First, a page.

2.4. Relevance to the Operational User. AFW must provide the user an understanding of the weather situation through information that is directly relevant and applicable to the responsibilities of each echelon of the supported command. It must bear on the echelon's current, planned, and alternative courses of action. Weather personnel must tailor the information for specific applications so the user can quickly identify and apply relevant information without additional analysis or manipulation. Attaining this principle requires AFW personnel understand operational user needs and implies a user's responsibility to communicate specific requirements for content, form, medium, presentation, timeliness, and frequency of delivery.
2.5. Unity of Effort. Weather information which influences a commander's decision usually cannot be derived from data obtained from a single source. Instead, weather data from many sources must be assembled into a database which contains a complete and integrated summary of weather over an extended region and time encompassing the area of interest to the commander. Within a theater of war, or for a particular joint operations area, there must be unity of effort to ensure the weather database is as complete and accurate as possible. To accomplish this task, weather organizations at all levels must have clearly defined functions which eliminate duplication, maximize sharing of information, and are mutually supportive of the overall weather concept. The responsibilities of each AFW organization must be clear, explicit, and understood by all.
2.6. Readiness. Weather forces, databases, products, and equipment must be responsive to the requirements of commanders, and their forces. Weather resources oriented to areas where there is a high probability of military operations must be maintained in a degree of readiness that ensures immediate employment capability.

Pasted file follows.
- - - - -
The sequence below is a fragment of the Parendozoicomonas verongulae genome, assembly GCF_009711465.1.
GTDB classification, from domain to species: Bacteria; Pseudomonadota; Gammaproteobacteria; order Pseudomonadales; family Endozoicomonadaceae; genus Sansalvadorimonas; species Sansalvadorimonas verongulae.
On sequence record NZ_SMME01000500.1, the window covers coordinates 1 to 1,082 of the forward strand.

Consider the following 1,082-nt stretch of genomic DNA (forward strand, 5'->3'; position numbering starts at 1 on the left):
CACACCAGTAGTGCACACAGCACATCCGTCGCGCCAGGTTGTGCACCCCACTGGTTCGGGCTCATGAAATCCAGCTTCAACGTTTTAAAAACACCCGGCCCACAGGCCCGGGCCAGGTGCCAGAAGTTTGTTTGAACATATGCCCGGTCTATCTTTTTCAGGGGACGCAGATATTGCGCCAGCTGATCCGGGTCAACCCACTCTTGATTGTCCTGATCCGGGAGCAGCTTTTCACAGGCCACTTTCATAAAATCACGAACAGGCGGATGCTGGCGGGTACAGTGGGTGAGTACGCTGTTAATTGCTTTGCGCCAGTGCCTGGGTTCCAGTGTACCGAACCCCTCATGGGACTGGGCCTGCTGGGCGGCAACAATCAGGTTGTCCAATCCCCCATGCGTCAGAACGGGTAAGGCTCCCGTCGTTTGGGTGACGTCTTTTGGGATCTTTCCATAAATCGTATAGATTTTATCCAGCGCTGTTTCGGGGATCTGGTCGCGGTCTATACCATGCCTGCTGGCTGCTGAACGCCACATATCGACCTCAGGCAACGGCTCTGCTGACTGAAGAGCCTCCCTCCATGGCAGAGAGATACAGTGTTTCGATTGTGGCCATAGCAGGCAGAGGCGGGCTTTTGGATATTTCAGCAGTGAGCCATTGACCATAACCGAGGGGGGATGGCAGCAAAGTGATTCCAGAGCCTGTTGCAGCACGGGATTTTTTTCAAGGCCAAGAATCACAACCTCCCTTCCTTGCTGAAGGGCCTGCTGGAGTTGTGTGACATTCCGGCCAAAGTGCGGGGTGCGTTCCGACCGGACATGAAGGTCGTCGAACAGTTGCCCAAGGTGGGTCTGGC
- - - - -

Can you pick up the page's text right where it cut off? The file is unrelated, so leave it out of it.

2.7. Measure of Effectiveness. The overall effectiveness of AFW must be based on the successful and effective accomplishment of specific military operations. Each weather organization must direct its actions towards this goal. This requires weather organizations at all levels to be fully integrated into all operations. Such interaction leads to mutual understanding and trust between the weather forces and other warfighting forces.
"In military operations, weather is the first step in planning and the final determining factor in execution of any mission."
3.1. General Considerations. The primary weather functions required to enhance military operations are summarized below. These functions need to be performed in full recognition of the fundamental weather principles outlined in chapter 2.
3.2. Collection. AFW depends on the collection of high quality weather data. As an example, observations from land and ship, upper air sounding devices, meteorological satellites, weather radars, lightning detection systems, atmospheric profilers, solar telescopes, ionospheric sensors, buoys, and aircraft set the foundation for AFW to enhance operational missions, and are the essential
components of regional and worldwide databases from which weather services and products are derived. Because of the rapidly changing nature of the aerospace environment, these observations are extremely perishable and must be continuously updated and available to military operations.
3.3. Analysis. After collection of available data, AFW develops a coherent picture of the current state of the aerospace environment--a critical function which better enables accurate forecasts of future states of the aerospace environment.
3.4. Forecasting. Through the evaluation and interpretation of collected and analyzed weather data, specific forecast products are developed to enhance military operations and to satisfy user requirements. Forecast products can be developed for the near or far term and on a scale ranging from global in size to pinpoint locations in the battlespace. For example; generalized, long-range planning forecasts are required from several days to several weeks in advance of an operation. Specific mission planning and execution forecasts are needed at the launch/start and during execution of a mission.
3.5. Tailored Application. A key function in the overall ability of AFW to enhance theater military operations is the tailored application of forecast products and information to assist the decision making process of commanders. By applying weather information to operating limitations of weapon systems and associated tactics, techniques, and procedures, commanders can identify favorable, marginal, and unfavorable weather-effects information.